It's not Hitchcock but it's not terrible either.
Firewall isn't as bad as many people claim but it's not very good
either. This is strictly a movie to pass some time with and forget
about. The level of film-making is about like that of an HBO movie.
Harrison Ford does indeed look tired and haggard in this film and none of his once-formidable charm comes through. His previous film, Hollywood Homicide, was downright awful. Firewall is much better but still doesn't make good use of Ford. Compared to the many very good films Ford has made in his career, this film is way down towards the bottom of the list.
I was disappointed that there wasn't more technology in the film, as the title suggests and I don't recall that the term 'firewall' was even mentioned in the film.
On the tiny, blotched screen in an airplane, I watched this wretchedly formulaic schlock only because the headset was free. Not that it is a poorly made film, but everything in the story line was so predictable I fell asleep twice before it ended. Therefore, I confess I saw only the beginning, the middle, and the end. On all the scenes, Harrison Ford looked grim. Has he ever made any film in which he did not look continually grim? Wait...I do remember seeing him for the first time in American Graffiti where he was actually smiling, albeit in a sinister way. And then there was the happy ending in 1977's Star Wars. Mea culpa. But has he shrunk over the years, or is it only that he plays in the present film with a group of inordinately tall cast members? Worth viewing only to fill time.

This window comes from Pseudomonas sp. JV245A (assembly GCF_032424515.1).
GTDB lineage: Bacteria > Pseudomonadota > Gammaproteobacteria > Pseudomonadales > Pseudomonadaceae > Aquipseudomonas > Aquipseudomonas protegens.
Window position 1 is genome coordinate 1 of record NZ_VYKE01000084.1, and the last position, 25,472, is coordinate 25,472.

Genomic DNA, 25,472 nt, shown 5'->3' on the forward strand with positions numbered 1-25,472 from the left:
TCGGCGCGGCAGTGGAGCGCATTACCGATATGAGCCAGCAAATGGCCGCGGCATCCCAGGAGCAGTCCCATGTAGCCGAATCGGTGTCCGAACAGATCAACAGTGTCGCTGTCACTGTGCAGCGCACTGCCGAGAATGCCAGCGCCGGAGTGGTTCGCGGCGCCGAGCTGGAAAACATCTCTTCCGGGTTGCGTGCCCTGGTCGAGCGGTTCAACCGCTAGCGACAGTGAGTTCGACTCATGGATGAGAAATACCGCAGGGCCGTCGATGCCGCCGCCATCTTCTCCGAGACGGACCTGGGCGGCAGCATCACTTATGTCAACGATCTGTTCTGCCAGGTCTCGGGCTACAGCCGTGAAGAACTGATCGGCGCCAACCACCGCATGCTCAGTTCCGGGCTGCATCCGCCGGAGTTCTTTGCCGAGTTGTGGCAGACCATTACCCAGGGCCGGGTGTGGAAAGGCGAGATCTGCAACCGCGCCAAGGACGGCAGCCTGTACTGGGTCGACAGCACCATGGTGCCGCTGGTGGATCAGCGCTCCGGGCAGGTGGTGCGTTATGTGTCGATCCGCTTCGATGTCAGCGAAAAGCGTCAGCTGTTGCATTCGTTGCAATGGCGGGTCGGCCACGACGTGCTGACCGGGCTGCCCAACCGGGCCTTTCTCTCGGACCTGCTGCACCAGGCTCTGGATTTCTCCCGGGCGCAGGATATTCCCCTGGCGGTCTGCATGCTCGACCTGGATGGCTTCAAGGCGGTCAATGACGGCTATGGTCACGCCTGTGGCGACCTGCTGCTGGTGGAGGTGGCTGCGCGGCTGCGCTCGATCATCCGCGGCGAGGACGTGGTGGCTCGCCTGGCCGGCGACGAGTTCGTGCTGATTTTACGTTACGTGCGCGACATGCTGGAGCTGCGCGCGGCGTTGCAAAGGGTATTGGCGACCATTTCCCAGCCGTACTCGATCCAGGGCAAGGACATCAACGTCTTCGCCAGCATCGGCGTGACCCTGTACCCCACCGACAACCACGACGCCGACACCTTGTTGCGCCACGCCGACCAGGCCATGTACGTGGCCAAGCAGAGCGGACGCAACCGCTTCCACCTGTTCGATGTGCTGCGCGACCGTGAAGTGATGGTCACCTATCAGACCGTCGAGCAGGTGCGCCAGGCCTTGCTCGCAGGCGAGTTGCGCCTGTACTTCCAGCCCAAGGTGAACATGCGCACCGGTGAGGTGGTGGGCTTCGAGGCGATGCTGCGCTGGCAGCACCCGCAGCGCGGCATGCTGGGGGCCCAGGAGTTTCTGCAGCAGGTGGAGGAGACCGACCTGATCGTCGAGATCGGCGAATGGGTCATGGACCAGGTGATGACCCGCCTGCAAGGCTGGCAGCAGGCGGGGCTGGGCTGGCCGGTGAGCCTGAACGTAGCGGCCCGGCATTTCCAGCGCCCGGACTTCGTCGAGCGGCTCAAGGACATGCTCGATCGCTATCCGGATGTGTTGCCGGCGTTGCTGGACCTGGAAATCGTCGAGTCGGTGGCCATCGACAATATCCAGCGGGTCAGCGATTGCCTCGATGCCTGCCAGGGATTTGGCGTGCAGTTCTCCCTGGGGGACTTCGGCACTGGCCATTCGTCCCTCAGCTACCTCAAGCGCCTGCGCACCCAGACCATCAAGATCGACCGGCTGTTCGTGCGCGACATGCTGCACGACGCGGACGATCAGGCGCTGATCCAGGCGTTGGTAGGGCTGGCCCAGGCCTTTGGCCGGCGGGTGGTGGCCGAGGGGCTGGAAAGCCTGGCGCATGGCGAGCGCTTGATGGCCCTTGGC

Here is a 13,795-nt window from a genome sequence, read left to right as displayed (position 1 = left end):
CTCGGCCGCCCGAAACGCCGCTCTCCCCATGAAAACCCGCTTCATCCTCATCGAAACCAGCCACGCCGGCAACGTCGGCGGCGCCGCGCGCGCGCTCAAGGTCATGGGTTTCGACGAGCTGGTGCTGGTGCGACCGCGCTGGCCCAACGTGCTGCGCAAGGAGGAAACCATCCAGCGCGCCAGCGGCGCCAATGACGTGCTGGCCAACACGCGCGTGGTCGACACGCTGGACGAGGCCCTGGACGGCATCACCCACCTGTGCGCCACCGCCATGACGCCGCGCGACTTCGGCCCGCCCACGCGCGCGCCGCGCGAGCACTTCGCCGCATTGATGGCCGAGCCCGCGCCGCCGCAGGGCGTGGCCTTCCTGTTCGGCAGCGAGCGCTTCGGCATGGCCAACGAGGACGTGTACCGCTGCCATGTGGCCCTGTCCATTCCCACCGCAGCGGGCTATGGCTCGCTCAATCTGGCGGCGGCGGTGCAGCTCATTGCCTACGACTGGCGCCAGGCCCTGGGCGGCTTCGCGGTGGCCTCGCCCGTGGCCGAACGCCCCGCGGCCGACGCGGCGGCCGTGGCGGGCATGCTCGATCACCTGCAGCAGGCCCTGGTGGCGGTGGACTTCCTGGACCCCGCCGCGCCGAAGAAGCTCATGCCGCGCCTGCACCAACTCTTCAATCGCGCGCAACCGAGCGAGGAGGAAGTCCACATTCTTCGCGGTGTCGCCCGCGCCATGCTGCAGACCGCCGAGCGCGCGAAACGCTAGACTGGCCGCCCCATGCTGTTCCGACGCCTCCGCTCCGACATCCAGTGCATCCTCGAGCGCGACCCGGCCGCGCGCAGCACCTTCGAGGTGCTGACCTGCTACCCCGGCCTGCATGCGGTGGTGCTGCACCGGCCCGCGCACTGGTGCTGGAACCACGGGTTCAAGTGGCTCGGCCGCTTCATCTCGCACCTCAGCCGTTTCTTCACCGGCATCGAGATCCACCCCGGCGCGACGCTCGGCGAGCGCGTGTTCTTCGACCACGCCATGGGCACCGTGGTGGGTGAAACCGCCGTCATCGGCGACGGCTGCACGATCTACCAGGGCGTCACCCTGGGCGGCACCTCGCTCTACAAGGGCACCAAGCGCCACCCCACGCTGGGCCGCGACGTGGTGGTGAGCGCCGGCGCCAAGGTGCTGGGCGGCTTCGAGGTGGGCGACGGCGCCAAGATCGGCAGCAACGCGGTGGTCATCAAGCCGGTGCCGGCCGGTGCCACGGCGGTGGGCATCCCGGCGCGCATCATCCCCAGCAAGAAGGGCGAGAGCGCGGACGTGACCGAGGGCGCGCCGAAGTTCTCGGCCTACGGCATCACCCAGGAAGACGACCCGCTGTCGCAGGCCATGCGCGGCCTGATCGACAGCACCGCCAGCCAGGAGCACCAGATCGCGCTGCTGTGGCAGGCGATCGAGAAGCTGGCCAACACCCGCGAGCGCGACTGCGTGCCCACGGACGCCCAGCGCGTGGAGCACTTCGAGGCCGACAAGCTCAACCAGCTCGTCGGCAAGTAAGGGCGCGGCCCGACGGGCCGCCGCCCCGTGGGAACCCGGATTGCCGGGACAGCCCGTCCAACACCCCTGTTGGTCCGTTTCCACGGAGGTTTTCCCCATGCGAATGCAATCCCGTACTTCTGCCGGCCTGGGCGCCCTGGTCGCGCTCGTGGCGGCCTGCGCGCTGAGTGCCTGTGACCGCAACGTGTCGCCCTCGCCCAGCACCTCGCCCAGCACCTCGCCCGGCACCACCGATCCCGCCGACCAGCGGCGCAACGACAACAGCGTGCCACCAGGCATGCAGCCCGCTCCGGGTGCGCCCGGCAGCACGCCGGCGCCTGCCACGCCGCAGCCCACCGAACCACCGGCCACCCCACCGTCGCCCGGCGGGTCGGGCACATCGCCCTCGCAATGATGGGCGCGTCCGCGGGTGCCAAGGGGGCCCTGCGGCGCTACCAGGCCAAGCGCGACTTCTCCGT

This film was not the best I have ever seen. It reminded me a lot of
the movie "Hostage".
It irritates me a lot when I see films made that resemble other movies. "Firewall" should not have been made. I will give it credit for having a good story line. However, a good film like "Hostage" should not have been copied.
Today's society is making so many remakes of movies and television shows that it becomes so irritating. For example, "Bewitched" and "King Kong".
If people, these days are working in the entertainment industry, they should definitely be more creative with the movies they make. I rest my case.
The story behind FIREWALL is just another variation of the 'thrillers'
that made Harrison Ford popular: that is not a put down because Ford
created a 'character type' that has been highly successful in
generating a lot of movies light of weight in script but heavyweight in
FIREWALL updates Ford's persona (though his physical presence now strains credibility that he could have young kids involved) to that of a computer expert, the man employed by a major back whom everybody loves and who just happens to be a top flight security brain protecting the bank's assets. At a meeting with a potential investor (Paul Bettany) our hero is kind and casual only to be kidnapped by Bettany and taken to his home where his wife (Virginia Madsen) and children are being held ransom by Bettany's crew (including handsome Nikolaj Coaster-Waldau who costarred with Bettany in 'Wimbledon'). The aim: get Ford to gain access into the bank's assets and transfer the funds to Bettany's off shore account. How this all tediously works out is the movies plot.
An odd factor here: there are numerous famous actors in bit parts (Alan Arkin, Robert Forster, Robert Patrick) that seem like PR padding. The script is flimsy, the plot wanders, the outcome is obvious, but Harrison Ford, Paul Bettany, Mary Lynn Rajskub, and Virginia Madsen prove that good actors can overcome weak material, even in formulaic films such as this. Grady Harp